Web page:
THE SPACE BETWEEN

2016

South African Jewish Museum, Cape Town

Curator

Mari MacDonald

In response to increasing water scarcity both globally and in South Africa, the Dew/Fog Catcher has been designed with the potential to be both a functioning system of atmospheric water harvesting and a conceptual investigation into human relationships with vital natural resources.

Drawing on existing dew/fog catcher designs, the Dew Catcher works by being placed as high as possible, above sea-level. Condensation collects on the fabric, which then drips into the collection tray or pot below. This water is then funnelled into and stored within a closed tank for future use.

An initial design of the Dew/Fog Catcher was created for the Design Indaba 2017. Thereafter, a second iteration of the piece was installed in the gardens at the Tokara Wine Estate. The shape of this Dew/Fog Catcher was designed specifically for this site and mimics the natural curves of the valley surrounding it.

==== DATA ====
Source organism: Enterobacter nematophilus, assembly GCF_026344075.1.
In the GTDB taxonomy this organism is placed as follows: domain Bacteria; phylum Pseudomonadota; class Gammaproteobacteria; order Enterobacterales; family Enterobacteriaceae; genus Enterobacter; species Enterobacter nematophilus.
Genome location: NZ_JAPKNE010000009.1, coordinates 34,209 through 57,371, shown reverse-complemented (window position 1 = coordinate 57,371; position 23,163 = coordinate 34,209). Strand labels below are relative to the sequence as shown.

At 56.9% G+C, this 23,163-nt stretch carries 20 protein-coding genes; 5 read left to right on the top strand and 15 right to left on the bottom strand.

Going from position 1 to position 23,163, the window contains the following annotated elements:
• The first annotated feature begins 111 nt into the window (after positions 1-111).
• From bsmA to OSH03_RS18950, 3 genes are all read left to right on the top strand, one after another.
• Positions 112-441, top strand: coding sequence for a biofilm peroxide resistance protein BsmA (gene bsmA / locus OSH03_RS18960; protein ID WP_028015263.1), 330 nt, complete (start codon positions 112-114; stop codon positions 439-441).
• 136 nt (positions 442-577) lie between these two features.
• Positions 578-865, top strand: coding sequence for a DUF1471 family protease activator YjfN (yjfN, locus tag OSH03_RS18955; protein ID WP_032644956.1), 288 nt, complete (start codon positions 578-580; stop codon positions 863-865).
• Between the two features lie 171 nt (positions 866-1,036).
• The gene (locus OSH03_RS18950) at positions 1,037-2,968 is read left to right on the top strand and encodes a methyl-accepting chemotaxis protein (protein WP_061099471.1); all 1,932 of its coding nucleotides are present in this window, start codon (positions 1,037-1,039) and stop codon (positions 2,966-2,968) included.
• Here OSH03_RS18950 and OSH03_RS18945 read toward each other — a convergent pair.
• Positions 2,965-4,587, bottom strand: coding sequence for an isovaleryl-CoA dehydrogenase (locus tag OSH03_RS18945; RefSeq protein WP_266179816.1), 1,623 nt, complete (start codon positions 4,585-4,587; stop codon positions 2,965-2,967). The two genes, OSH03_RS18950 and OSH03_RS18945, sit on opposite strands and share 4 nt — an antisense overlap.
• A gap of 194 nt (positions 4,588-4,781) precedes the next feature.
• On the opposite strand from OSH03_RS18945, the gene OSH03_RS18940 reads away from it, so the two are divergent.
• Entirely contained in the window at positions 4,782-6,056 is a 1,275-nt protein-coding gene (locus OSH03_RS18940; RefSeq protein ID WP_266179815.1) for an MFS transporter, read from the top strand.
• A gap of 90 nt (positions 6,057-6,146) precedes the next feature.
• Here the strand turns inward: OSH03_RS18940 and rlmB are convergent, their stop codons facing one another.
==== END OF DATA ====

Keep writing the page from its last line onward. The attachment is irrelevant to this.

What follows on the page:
In this version of the Dew/Fog Catcher, the copper thread embroidery on the fabric is a visualisation of a sound wave produced by recording dripping water. Copper is a trace mineral found in all body tissue and, alchemically speaking, is associated with healing. The element has a rapid and broad-spectrum antimicrobial efficacy against some of the most toxic species of bacteria, fungi and viruses. The use of copper wire and guttering on the Dew Catcher gives the water some of these microbial properties. The water can then be used on the herbs and vegetables to this effect and minimises the need for the use of agrochemicals.

 

While the Dew/Fog Catcher has practical applications that are not insignificant,  it is also a conceptual attempt to capture that which is ephemeral and fleeting. The work is intended to encourage reflection on the human (ab)use of natural resources and calls for sustainable solutions to environmental disequilibrium.

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